Electronic Laboratory Notebooks: Using Technology to Build Better Bomb Detectors

electronic laboratory notebooks
Bomb detection is an essential component of security. Electronic laboratory notebooks can ensure the best detection systems are developed and delivered to those who need them. Image Source: Flickr user The U.S. Army

Jim McCormick is a convicted con man who deceived national armies and police forces into purchasing his fake bomb detector, the ADE 651. McCormick claimed the detector worked by being especially sensitive to the “molecular frequency of explosives,”1 which would lead a telescopic radio aerial on the instrument to swing toward the direction of the bomb.

What proves especially disturbing is that even after McCormick’s conviction, Pakistan’s Airport Security, Beirut’s security guards, and other security personnel have continued to use the fake machine that some estimate is responsible for thousands of deaths. Why haven’t security organizations ditched the ADE 651 for other (more effective) detection systems? And how can researchers improve the accuracy of bomb detectors going forward?

Silicon Nanowires and Other Real Explosive Detectors

Explosive detectors exist in many different varieties.2 Automated colorimeters, some of the oldest types of explosive detectors, work by applying a chemical reagent to an unknown sample and observing if the color changes. Other examples include mechanical scent detection, which uses a technology known as ion mobility spectrometry or gas chromatography, and of course X-ray machines.

Silicon nanowires, however, are considered to be one of the most sensitive detection methods and researchers are working hard to use them in commercial systems.3 In one iteration of this technology, a liquid or vapor with the target explosive is passed over the surface of a chip with thousands of silicon nanowire sensing elements, which then induces a change in the electrical properties of the nanowire. Further developing this technology could prove instrumental in ensuring the safety of security personnel across the world.

Using Electronic Laboratory Notebooks to Improve Silicon Nanowires

To improve the development and use of silicon nanowires, researchers who work in bomb detection should consider electronic laboratory notebooks or ELNs. Such technology has been used to improve workers’ efficiency and their ability to collaborate with people in different departments or locations across multinational companies. Applying this technology toward bomb detector development would enable researchers to harness the power of this novel software to better protect security personnel and others who rely on their protection.

Much of the science behind silicon nanowires and their improvement is still unknown or contested, which means electronic laboratory notebooks could help researchers resolve fundamental questions about this technology. ELNs could also help determine the best construction for nanowires, to improve their portability and mobility, as well as their ability to detect a wide range of bomb materials. Here are a couple other areas where electronic laboratory notebooks could benefit bomb detection work:

The synthesis of nanowires: There is a variety of different ways to synthesize silicon nanowires. There are high-temperature methods, low-temperature methods, or supercritical fluid-based and solution-based growth methods (among many others) that might affect the properties of nanowires. Using electronic laboratory notebooks would enable researchers to collect this material in a single location, to better determine the properties of silicon nanowires constructed with various synthesis techniques.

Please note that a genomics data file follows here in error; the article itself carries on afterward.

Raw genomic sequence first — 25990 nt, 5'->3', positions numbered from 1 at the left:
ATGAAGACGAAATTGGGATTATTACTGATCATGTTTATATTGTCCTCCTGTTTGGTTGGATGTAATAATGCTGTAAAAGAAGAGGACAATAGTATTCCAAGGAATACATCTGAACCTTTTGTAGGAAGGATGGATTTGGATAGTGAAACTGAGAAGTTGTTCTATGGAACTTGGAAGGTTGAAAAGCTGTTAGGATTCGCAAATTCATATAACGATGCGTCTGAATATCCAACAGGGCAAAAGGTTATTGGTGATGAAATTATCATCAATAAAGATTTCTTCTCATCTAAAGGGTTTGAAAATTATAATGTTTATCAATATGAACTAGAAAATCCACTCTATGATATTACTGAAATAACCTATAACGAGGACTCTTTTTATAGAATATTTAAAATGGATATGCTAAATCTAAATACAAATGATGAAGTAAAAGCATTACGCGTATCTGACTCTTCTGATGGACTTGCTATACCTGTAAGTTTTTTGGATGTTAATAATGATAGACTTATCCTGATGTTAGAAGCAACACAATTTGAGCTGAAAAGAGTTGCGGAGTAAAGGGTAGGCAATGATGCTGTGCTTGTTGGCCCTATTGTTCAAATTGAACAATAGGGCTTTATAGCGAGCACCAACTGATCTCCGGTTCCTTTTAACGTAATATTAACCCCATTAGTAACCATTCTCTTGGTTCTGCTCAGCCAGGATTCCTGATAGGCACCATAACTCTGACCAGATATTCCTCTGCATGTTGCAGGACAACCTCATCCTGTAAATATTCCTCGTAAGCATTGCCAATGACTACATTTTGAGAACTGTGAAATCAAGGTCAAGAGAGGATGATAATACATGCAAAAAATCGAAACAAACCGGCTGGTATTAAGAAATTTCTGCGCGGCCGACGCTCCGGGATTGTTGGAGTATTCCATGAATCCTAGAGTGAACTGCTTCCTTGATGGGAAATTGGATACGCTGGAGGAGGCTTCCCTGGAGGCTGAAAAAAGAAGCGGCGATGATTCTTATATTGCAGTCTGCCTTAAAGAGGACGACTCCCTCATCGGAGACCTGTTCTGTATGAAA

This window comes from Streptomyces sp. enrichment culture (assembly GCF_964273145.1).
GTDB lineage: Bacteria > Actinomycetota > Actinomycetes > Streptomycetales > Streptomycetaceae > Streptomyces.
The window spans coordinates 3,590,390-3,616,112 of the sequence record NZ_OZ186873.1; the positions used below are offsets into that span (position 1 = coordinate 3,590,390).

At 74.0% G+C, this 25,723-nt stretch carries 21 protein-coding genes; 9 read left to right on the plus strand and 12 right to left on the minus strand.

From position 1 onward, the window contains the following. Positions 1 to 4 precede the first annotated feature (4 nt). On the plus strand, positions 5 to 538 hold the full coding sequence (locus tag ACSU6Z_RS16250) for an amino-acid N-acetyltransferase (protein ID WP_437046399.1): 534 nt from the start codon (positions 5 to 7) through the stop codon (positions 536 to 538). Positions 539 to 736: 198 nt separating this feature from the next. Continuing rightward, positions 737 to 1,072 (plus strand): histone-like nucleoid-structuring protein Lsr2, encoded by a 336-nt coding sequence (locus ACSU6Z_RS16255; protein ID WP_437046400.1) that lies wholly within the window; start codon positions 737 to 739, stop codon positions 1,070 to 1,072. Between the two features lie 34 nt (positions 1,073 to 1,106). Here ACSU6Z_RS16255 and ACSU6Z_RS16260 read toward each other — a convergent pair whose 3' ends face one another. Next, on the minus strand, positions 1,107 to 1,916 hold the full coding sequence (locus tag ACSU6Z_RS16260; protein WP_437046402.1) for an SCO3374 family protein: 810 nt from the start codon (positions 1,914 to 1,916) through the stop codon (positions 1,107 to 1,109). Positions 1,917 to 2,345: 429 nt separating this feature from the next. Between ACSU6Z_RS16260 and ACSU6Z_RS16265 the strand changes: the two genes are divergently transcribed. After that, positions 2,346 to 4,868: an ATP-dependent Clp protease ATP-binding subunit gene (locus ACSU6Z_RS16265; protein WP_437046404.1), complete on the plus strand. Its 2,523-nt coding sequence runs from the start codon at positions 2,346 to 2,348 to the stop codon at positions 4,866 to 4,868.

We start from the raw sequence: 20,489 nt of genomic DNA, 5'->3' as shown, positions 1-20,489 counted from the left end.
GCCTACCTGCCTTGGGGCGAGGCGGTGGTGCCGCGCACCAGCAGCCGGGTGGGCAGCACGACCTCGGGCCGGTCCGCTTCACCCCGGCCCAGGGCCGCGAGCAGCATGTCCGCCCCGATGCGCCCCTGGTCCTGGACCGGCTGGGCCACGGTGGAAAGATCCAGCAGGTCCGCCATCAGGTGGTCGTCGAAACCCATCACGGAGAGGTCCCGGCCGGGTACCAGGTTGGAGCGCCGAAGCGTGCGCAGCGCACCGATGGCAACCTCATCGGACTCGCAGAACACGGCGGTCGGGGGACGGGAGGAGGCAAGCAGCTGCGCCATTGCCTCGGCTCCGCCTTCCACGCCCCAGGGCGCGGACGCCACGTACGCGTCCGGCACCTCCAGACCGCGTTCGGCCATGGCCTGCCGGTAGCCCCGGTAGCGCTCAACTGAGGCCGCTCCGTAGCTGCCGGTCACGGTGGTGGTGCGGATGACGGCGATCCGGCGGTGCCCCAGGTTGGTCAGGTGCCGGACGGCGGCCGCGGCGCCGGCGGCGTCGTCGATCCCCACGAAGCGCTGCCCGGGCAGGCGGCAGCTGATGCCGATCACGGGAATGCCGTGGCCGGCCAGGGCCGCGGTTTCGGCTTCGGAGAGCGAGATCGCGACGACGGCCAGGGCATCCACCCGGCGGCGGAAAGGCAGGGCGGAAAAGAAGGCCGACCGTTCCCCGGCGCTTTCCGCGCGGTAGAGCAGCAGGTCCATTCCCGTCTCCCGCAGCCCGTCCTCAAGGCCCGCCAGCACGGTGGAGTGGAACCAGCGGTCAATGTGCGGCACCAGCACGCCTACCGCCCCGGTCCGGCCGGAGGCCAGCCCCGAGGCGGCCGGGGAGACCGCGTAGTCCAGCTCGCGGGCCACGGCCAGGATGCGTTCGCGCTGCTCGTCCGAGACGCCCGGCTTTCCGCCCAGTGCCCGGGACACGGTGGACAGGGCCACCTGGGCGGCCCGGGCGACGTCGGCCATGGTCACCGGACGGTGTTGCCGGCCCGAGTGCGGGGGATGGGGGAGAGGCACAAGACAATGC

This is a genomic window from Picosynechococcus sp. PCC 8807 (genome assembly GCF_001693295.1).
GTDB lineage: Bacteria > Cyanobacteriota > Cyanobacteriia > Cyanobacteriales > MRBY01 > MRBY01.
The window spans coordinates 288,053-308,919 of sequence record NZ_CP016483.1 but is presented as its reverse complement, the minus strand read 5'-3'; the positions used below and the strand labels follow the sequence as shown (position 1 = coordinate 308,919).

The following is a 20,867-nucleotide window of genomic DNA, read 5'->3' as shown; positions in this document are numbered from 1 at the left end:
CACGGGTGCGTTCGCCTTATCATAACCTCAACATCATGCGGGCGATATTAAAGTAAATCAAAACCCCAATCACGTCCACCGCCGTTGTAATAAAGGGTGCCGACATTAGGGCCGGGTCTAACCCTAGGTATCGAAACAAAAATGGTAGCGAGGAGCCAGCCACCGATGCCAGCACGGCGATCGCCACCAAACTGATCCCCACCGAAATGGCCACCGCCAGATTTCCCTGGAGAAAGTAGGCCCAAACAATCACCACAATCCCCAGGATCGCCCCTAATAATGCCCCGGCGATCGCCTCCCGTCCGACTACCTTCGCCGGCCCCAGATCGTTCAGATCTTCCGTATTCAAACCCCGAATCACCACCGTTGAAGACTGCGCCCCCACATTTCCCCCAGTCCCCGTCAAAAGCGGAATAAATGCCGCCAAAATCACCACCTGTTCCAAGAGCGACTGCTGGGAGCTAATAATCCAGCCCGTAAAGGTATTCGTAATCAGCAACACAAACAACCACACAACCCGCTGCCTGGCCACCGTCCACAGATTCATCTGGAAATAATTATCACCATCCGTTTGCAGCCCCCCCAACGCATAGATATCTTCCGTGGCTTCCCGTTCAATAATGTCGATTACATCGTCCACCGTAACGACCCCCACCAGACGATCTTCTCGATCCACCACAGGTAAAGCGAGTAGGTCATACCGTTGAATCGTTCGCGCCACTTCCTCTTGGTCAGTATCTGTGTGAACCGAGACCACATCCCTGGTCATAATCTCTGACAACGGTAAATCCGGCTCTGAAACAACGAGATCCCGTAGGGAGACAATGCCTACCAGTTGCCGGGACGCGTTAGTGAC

Catalyst materials: There is a variety of catalysts and reaction components that can be used to identify bomb elements. Gold is a popular catalyst, but alternatives include a silver-like catalyst, low silicon-solubility catalysts and silicide-forming catalysts.4 Importantly, the type of catalyst one uses might depend on the region of the globe, since the ambient temperature could have an important effect on the catalyst’s characteristics. Using an electronic laboratory notebook to record how various detector characteristics can change according to the environment is essential for creating machines tailored to a specific environment (and with a low failure rate).

Though silicon nanowires are only one type of bomb detector, it is one of the most promising developments, and it could truly improve the safety of airports and security checkpoints across the globe. The use of ELNs can support researchers in their attempts to construct these improved detection methods. To determine how BIOVIA’s electronic laboratory notebooks could be used to support your work, wherever you are, please contact us today.

  1. “Why are countries still using the fake bomb detectors sold by a convicted British conman?,” June 9, 2014, http://www.theguardian.com/world/shortcuts/2014/jun/09/fake-bomb-detectors-british-conman-pakistan-karachi-airport
  2. “Explosive detection,” July 8, 2015, https://en.wikipedia.org/wiki/Explosive_detection
  3. “Using Silicon Nanowires to Detect Explosives,” August 7, 2013, https://www.youtube.com/watch?v=Mep1BK_zyTg
  4. “Growth, Thermodynamics, and Electrical Properties of Silicon Nanowires,” January 13, 2010, http://pubs.acs.org/doi/abs/10.1021/cr900141g?journalCode=chreay

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